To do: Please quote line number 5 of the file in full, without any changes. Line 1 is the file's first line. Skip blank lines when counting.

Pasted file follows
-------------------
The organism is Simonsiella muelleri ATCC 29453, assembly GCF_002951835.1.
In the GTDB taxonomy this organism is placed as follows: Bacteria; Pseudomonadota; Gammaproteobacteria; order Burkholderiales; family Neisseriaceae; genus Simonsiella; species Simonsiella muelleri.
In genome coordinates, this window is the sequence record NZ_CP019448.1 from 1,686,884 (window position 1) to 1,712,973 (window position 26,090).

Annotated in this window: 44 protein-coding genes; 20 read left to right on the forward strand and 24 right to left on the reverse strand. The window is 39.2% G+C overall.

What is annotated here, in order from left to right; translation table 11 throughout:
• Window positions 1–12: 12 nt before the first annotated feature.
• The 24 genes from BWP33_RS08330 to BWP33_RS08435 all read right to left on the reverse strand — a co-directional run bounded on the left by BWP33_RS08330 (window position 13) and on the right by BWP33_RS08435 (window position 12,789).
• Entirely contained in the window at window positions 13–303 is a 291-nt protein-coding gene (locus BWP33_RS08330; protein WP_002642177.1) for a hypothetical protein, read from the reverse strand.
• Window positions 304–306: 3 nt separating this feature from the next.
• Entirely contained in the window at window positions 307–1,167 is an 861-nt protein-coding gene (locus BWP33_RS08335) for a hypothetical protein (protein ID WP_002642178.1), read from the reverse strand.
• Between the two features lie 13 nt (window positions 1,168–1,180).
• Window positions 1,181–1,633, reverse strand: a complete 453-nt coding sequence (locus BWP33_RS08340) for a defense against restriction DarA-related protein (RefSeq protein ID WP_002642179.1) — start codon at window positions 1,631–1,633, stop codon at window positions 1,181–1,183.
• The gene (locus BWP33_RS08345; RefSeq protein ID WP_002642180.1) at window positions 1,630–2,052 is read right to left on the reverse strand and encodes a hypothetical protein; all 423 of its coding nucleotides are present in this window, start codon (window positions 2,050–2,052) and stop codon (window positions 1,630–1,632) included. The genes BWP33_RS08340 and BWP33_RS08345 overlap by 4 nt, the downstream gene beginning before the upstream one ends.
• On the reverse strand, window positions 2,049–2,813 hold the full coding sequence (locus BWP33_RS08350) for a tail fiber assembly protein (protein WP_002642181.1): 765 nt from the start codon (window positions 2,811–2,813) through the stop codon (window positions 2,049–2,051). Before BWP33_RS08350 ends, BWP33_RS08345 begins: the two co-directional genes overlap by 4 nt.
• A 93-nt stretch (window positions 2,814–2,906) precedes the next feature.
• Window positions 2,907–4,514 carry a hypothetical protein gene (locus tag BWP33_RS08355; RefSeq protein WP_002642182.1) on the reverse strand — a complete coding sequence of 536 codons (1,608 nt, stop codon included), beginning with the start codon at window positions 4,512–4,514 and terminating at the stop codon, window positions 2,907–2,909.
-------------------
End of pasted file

What is annotated here, in order from left to right; translation table 11 throughout: